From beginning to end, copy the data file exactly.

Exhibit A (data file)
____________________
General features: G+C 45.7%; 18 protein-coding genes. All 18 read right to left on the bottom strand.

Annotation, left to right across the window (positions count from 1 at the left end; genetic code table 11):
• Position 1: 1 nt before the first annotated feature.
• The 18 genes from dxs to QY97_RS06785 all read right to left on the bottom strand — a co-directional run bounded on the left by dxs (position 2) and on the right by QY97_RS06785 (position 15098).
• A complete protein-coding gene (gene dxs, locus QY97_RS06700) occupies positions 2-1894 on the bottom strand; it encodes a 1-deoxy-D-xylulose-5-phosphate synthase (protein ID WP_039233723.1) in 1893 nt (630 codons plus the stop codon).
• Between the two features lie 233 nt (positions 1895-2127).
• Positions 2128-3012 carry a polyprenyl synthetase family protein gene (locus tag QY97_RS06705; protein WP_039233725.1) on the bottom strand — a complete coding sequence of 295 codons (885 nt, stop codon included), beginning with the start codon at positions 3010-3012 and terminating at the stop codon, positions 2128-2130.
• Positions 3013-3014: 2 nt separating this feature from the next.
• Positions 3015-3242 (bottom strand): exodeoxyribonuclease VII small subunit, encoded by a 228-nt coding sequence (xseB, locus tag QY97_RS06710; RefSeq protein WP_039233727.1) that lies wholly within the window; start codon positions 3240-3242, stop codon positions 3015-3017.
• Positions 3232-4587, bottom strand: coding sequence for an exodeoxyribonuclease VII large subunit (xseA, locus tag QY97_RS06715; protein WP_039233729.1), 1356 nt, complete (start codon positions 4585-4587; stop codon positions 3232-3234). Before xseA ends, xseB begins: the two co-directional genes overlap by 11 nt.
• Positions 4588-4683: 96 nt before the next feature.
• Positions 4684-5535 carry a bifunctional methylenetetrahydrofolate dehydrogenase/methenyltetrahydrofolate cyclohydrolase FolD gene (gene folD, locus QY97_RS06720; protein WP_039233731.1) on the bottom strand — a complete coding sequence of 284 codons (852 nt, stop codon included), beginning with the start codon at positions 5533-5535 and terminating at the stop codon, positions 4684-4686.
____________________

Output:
General features: G+C 45.7%; 18 protein-coding genes. All 18 read right to left on the bottom strand.

Annotation, left to right across the window (positions count from 1 at the left end; genetic code table 11):
• Position 1: 1 nt before the first annotated feature.
• The 18 genes from dxs to QY97_RS06785 all read right to left on the bottom strand — a co-directional run bounded on the left by dxs (position 2) and on the right by QY97_RS06785 (position 15098).
• A complete protein-coding gene (gene dxs, locus QY97_RS06700) occupies positions 2-1894 on the bottom strand; it encodes a 1-deoxy-D-xylulose-5-phosphate synthase (protein ID WP_039233723.1) in 1893 nt (630 codons plus the stop codon).
• Between the two features lie 233 nt (positions 1895-2127).
• Positions 2128-3012 carry a polyprenyl synthetase family protein gene (locus tag QY97_RS06705; protein WP_039233725.1) on the bottom strand — a complete coding sequence of 295 codons (885 nt, stop codon included), beginning with the start codon at positions 3010-3012 and terminating at the stop codon, positions 2128-2130.
• Positions 3013-3014: 2 nt separating this feature from the next.
• Positions 3015-3242 (bottom strand): exodeoxyribonuclease VII small subunit, encoded by a 228-nt coding sequence (xseB, locus tag QY97_RS06710; RefSeq protein WP_039233727.1) that lies wholly within the window; start codon positions 3240-3242, stop codon positions 3015-3017.
• Positions 3232-4587, bottom strand: coding sequence for an exodeoxyribonuclease VII large subunit (xseA, locus tag QY97_RS06715; protein WP_039233729.1), 1356 nt, complete (start codon positions 4585-4587; stop codon positions 3232-3234). Before xseA ends, xseB begins: the two co-directional genes overlap by 11 nt.
• Positions 4588-4683: 96 nt before the next feature.
• Positions 4684-5535 carry a bifunctional methylenetetrahydrofolate dehydrogenase/methenyltetrahydrofolate cyclohydrolase FolD gene (gene folD, locus QY97_RS06720; protein WP_039233731.1) on the bottom strand — a complete coding sequence of 284 codons (852 nt, stop codon included), beginning with the start codon at positions 5533-5535 and terminating at the stop codon, positions 4684-4686.